Don’t give up on an addicted patient
You may be tempted to ignore the addiction or quickly pass the patient on to someone else. But if you follow this advice, you can provide real help.
Most interactions with patients “flow” purposefully forward like rivers, from initial recognition and diagnosis of the problem to treatment and, hopefully, resolution. However, it is rare that interactions with patients addicted to drugs flow so smoothly. In fact, most visits with these patients may feel like puddles in that, despite your best intentions, they have little structure and are not goal-oriented. Typically, visits with addicted patients turn into power struggles, and the clinician may leave the room feeling frustrated, angry, and disgusted.
Unfortunately, few clinicians receive formal, intensive training about the common, but complex and baffling, disease of addiction. Largely because of this lack of training, some research indicates that nine out of 10 primary-care clinicians fail to recognize addiction, even in patients who have classic symptoms.1
Of course, making this diagnosis is frequently a formidable task given how brief office visits have become. This article will focus on how to quickly recognize, diagnose, and refer the addicted patient. Also included are points to remember when your patient returns from rehabilitation. (Much of the material is from the textbook Management of the Addicted Patient in Primary Care, which will be published later this year.2)
Is it “real” or pseudoaddiction?
When to prescribe a drug can be the dilemma anytime you are dealing with a patient who may or may not be an addict and who may or may not be feigning an illness to get a prescription. To differentiate between those with the disease of addiction and those who truly need controlled substances for pain and/or anxiety, you first need to become familiar with these definitions:
Tolerance: The individual no longer responds to a drug — i.e., he needs more of the substance to get the same effect he used to get.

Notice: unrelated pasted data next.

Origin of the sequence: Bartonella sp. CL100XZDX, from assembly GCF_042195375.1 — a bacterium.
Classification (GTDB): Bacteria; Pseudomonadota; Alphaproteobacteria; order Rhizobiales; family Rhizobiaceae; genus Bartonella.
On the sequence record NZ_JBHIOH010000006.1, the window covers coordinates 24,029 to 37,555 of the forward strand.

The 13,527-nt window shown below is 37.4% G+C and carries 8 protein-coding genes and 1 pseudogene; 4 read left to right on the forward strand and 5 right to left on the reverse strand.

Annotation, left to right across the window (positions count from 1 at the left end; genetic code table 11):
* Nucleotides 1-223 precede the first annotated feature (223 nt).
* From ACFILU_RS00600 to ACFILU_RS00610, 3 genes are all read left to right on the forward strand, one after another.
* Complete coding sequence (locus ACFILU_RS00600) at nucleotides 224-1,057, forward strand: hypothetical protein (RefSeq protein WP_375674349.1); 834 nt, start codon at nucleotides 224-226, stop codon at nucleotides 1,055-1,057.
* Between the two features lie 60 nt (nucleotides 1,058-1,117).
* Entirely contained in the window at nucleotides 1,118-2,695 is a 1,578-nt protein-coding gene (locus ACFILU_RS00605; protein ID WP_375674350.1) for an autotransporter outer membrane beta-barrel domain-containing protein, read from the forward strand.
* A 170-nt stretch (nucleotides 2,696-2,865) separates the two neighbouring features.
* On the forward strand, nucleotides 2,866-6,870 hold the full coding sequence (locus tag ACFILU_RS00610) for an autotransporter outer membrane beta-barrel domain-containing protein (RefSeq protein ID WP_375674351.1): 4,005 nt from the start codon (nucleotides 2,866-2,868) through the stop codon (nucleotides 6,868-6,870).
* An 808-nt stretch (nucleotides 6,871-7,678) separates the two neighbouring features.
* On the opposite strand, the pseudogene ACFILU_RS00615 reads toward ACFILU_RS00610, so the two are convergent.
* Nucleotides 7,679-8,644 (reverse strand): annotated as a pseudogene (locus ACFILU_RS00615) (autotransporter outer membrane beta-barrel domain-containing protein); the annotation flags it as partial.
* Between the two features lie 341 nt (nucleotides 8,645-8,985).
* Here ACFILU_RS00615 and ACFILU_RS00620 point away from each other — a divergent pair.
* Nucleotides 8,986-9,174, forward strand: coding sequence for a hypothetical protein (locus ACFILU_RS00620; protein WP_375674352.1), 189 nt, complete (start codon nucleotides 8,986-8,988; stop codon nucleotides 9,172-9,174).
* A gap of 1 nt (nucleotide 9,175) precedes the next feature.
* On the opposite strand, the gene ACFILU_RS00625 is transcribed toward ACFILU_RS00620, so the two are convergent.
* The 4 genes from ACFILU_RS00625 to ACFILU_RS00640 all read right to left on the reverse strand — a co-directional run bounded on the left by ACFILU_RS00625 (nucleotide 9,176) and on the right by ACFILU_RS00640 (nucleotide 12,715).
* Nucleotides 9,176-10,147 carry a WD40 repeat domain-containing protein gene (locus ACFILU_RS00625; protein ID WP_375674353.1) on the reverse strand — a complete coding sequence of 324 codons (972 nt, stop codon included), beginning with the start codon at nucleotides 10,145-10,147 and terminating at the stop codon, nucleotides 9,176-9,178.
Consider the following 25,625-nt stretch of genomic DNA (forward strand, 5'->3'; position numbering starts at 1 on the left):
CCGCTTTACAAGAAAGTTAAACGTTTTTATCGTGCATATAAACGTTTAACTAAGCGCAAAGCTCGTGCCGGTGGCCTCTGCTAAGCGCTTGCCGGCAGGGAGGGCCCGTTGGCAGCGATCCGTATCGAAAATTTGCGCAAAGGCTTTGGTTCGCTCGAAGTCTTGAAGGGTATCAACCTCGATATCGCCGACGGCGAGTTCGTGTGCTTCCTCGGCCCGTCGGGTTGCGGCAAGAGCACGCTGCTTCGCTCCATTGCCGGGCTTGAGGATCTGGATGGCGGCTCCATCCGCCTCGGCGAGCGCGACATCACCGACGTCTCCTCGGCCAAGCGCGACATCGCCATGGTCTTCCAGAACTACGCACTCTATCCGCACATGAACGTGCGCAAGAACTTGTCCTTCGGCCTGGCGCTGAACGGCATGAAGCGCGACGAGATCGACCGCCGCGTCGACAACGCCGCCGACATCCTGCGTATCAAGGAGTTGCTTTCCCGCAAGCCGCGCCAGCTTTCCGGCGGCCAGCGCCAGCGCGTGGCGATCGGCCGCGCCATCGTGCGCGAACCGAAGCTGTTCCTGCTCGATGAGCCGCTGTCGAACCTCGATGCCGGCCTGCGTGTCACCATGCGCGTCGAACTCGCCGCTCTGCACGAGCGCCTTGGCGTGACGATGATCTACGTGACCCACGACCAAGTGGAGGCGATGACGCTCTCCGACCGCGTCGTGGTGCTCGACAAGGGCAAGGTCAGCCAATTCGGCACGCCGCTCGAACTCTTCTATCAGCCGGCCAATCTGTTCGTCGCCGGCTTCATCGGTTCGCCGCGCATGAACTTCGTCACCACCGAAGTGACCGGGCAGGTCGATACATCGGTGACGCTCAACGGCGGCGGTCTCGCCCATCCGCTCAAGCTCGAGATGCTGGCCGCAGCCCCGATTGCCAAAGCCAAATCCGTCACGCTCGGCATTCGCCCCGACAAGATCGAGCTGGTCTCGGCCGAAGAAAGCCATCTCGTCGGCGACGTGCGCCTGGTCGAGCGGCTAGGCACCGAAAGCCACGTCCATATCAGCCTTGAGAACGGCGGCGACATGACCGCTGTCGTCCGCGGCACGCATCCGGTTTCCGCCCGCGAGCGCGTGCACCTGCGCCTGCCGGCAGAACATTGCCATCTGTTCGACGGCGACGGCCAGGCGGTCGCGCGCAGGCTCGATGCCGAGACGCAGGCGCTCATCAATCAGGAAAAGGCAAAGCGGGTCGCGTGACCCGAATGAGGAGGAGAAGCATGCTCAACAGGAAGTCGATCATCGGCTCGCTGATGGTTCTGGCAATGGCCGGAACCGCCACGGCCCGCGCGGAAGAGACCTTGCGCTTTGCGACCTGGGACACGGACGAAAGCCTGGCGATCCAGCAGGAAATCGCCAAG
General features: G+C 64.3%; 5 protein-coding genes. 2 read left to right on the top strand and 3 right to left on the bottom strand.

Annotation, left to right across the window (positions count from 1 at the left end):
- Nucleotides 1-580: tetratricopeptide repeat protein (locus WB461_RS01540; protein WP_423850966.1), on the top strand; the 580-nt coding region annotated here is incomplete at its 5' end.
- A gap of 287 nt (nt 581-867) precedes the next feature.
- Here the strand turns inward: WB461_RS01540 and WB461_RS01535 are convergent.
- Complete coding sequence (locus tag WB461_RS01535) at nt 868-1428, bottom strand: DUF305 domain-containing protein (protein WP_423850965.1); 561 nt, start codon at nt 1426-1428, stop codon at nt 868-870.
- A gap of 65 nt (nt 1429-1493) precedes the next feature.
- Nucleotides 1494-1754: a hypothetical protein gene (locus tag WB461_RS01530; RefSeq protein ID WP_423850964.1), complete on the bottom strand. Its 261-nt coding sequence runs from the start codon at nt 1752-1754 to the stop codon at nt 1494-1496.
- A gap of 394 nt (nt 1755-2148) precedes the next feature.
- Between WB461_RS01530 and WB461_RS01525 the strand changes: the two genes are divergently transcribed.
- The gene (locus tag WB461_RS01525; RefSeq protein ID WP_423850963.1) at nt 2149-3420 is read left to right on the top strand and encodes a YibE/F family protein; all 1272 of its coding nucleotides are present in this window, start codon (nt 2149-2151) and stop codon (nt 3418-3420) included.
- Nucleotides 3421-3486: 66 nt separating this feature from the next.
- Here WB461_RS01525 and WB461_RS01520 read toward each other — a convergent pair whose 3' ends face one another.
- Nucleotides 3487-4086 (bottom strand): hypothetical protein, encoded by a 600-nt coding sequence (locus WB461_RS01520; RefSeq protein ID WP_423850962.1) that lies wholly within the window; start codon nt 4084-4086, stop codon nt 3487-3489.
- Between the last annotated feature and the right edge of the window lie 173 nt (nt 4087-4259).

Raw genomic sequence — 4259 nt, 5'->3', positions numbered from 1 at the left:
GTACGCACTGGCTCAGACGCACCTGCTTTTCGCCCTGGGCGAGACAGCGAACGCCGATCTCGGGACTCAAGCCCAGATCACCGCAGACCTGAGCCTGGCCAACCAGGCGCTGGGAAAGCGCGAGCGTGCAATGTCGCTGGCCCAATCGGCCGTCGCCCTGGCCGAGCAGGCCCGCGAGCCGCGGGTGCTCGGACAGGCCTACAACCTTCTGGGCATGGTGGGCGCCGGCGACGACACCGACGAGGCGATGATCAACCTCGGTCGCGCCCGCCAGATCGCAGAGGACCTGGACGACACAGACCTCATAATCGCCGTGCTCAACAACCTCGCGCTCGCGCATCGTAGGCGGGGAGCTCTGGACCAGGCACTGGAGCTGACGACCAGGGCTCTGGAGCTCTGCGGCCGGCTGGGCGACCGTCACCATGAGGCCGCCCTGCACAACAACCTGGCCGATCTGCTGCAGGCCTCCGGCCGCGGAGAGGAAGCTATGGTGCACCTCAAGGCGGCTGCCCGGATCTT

Dependence: The individual functions normally only in the presence of a drug; drug removal is usually accompanied by physical discomfort, or withdrawal. Anyone taking opioids or benzodiazepines for prolonged periods will become physically dependent, but this does not necessarily mean the person is an addict.
Addiction: The American Society of Addiction Medicine defines addiction as “a disease process characterized by the continued use of a specific psychoactive substance despite physical, psychological, or social harm.”
Pseudoaddiction: Addictlike behavior occurs when the individual is undertreated — i.e., the dosing schedule of a particular medication or the potency of the drug chosen is not adequate.
When the medication or medical problem is corrected, the behavior abates. Here’s an example: Two patients are physically dependent on opioids and complain of chronic back pain. Both went through detoxification and are no longer opioid-dependent. Now imagine that you are magically able to end the pain in their backs. The pseudoaddict would no longer have any interest in taking narcotic medications; to him, the pain was the primary issue and, now that the pain is gone, he no longer needs (or wants) the narcotics. The real addict, on the other hand, would still want the opioid because for him, the drug — not the pain — is the primary issue.